Custodia Bank was blindsided by Fed rejection, CEO Long says
The Federal Reserve Board's unanimous rejection of a digital-assets-focused bank's 27-month effort to gain entry to the club came with an exclamation point.
Why it matters: If Custodia Bank was meant to serve as an example, crypto firms in the throes of playing "Mother, May I" with [name your banking regulator] are likely to be disappointed, regardless of standing.
- Quick take: Crypto firms should brace themselves for a lotta nos this year.
What they're saying: "We're the ones coming through the front door, asking for permission rather than forgiveness," Caitlin Long, chief of Custodia tells Axios. "That's what regulators say they want, but their actions prove otherwise."
Catch up quick: The Federal Reserve on Friday formally rejected Custodia's application to be included in its systems.
- A Fed "master account" would allow it to unlock direct access to payment rails that let traditional banks transfer money to each other.
- Without one, digital-assets-focused banks like Custodia have to rely on intermediaries that can.
The big picture: Posture from federal agencies, regulators and the White House, as indicated by their latest missives, show that any enthusiasm for allowing crypto into the broader financial system has been blunted by FTX's collapse.
- Think of it as another aftershock.
State of play: The digital assets industry can survive even if it is kept separate from traditional firms and banking services, says Long, but also, "it would be tougher."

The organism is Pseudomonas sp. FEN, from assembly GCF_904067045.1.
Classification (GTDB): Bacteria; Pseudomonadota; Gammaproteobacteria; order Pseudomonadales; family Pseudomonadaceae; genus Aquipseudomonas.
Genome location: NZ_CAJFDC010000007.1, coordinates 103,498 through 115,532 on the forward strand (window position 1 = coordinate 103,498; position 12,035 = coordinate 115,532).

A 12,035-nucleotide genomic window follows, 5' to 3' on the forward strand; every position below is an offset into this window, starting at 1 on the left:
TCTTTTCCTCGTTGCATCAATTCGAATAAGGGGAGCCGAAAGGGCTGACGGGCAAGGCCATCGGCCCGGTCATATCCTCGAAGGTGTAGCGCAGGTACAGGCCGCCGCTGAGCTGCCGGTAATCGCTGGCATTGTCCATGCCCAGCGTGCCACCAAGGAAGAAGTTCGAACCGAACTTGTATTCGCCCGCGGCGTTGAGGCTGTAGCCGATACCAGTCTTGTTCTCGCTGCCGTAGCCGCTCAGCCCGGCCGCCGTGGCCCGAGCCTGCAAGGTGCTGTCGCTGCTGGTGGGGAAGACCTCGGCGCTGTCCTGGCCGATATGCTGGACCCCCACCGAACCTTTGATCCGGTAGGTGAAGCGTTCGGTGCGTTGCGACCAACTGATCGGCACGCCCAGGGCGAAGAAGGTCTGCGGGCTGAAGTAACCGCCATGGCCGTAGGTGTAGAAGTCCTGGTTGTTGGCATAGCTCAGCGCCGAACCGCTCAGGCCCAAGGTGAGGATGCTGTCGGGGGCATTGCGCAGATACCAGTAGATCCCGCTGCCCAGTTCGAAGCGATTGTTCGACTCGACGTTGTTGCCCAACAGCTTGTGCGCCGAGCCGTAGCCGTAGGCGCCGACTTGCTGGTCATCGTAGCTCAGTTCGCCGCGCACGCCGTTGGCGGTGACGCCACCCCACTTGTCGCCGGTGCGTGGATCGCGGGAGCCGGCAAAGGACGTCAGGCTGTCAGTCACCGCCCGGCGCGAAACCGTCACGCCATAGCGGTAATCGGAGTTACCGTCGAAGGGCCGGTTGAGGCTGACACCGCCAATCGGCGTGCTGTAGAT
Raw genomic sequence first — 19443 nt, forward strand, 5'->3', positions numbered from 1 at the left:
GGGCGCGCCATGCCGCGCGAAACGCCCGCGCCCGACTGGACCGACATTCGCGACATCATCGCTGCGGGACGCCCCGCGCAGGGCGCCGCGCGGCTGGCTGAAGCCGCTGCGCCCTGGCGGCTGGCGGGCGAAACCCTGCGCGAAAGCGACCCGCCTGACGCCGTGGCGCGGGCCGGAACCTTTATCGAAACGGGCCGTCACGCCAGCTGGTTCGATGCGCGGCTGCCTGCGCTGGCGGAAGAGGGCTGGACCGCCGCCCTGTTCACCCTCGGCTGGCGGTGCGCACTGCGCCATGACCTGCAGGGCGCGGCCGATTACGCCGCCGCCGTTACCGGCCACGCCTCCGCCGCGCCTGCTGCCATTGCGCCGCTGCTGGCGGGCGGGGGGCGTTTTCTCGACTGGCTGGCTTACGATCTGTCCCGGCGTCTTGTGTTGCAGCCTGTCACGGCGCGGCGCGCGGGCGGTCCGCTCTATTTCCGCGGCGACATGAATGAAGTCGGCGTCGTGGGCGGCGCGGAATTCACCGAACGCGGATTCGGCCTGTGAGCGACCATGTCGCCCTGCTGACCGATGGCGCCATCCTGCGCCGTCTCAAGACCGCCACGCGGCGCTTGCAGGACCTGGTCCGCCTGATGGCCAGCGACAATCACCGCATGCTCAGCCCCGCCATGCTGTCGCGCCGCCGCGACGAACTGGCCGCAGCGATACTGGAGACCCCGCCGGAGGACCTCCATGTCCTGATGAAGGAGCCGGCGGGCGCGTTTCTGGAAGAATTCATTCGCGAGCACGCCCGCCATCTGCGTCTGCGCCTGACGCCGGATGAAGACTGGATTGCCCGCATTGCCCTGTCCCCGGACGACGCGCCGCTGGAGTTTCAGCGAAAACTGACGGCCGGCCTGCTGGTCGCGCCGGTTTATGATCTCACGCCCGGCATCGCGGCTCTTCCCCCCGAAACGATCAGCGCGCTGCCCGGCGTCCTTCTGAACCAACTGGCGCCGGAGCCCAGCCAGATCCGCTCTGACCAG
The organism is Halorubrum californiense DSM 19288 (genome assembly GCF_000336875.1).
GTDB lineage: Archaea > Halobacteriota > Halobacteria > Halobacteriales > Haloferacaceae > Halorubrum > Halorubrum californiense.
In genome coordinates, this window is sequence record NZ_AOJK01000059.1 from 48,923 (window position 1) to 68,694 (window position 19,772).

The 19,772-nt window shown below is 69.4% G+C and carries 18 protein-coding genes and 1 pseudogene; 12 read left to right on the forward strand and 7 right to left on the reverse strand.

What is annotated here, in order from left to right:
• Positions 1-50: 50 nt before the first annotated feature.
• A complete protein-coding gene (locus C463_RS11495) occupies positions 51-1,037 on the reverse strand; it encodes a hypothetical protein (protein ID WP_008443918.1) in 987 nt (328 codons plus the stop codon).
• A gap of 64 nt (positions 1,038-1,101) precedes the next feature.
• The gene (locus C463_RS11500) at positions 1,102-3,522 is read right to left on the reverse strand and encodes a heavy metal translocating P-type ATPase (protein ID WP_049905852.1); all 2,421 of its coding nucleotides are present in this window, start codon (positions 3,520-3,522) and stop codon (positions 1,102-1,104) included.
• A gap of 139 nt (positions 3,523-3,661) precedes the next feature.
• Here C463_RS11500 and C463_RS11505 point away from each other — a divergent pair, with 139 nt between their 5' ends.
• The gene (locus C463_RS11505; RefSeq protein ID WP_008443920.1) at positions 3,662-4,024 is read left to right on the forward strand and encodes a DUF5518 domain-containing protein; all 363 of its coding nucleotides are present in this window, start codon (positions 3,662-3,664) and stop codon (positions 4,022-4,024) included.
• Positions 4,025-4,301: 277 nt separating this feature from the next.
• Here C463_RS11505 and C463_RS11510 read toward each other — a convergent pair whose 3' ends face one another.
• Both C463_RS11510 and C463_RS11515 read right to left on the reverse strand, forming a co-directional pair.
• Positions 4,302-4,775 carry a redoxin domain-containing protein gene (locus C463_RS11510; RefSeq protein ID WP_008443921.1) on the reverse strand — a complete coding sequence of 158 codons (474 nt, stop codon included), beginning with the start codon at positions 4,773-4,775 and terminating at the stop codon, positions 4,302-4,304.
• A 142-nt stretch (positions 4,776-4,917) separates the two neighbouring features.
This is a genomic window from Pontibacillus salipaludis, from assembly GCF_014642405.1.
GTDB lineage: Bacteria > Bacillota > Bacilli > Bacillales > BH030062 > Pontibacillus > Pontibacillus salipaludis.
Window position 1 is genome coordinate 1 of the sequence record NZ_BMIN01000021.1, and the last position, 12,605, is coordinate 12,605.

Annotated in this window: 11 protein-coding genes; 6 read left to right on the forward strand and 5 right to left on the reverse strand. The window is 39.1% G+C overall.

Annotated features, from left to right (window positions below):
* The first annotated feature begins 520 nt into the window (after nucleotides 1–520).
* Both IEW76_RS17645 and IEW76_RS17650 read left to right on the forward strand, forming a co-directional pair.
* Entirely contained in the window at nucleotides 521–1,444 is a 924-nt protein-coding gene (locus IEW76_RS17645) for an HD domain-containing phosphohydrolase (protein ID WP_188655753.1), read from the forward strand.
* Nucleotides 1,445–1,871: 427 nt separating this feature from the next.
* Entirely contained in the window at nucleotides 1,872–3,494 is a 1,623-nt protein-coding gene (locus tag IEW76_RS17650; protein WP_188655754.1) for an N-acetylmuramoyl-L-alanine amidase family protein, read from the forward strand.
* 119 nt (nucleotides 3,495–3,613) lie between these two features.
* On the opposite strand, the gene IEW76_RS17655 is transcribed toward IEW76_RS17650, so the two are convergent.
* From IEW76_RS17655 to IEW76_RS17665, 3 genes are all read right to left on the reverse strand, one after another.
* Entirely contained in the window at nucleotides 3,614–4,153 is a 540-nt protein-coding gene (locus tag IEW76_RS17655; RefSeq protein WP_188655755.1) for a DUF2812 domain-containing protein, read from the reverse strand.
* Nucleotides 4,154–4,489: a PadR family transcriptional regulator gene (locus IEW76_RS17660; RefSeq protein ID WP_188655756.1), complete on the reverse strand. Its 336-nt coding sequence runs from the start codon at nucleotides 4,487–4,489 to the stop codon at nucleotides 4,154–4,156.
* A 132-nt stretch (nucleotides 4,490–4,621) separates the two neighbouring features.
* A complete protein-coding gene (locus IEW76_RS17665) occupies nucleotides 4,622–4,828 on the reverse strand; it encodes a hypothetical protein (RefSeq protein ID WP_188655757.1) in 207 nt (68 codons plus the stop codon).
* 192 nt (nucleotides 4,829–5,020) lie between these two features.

The intrigue: "The Fed has historically said in governor speeches that they want to level the playing field for innovators and incumbents," Long said.
- Whether the Fed's latest actions actually level the playing field between them — or show preference for the latter — remains to be seen.
Flashback: The warning shot came early on Jan. 3, when the Federal Reserve, the Office of the Comptroller of the Currency and the Federal Deposit Insurance Corporation highlighted key risks of crypto in a joint statement.
- "That's likely when everything changed for us," Long said. "That's when the Fed told us it was postponing our mid-January check-in due to scheduling conflicts. Then last week it issued the decision."
Our thought bubble: It's difficult to ignore what appears to be a coordinated crypto crackdown from the Fed, the White House and other major banking regulators via policy bulletins, coupled with enforcement action and application denials.
- It wouldn't be surprising to see crypto firms pulling their applications in anticipation.
- If the tallest kids in the class can't clear the hurdle for the rides at the county fair, what shot do the short kids have?
What's next: Long says Custodia intends to continue with its lawsuit against the Kansas City Federal Reserve and intends to re-apply for a master account at the right time.
The bright spot: The Fed's policy announcement confirmed Custodia as a bank, a status that was unclear for Wyoming-chartered special purpose depository institutions, Long said.
- The Fed also clarified that banks can provide custody services for assets like bitcoin and ether.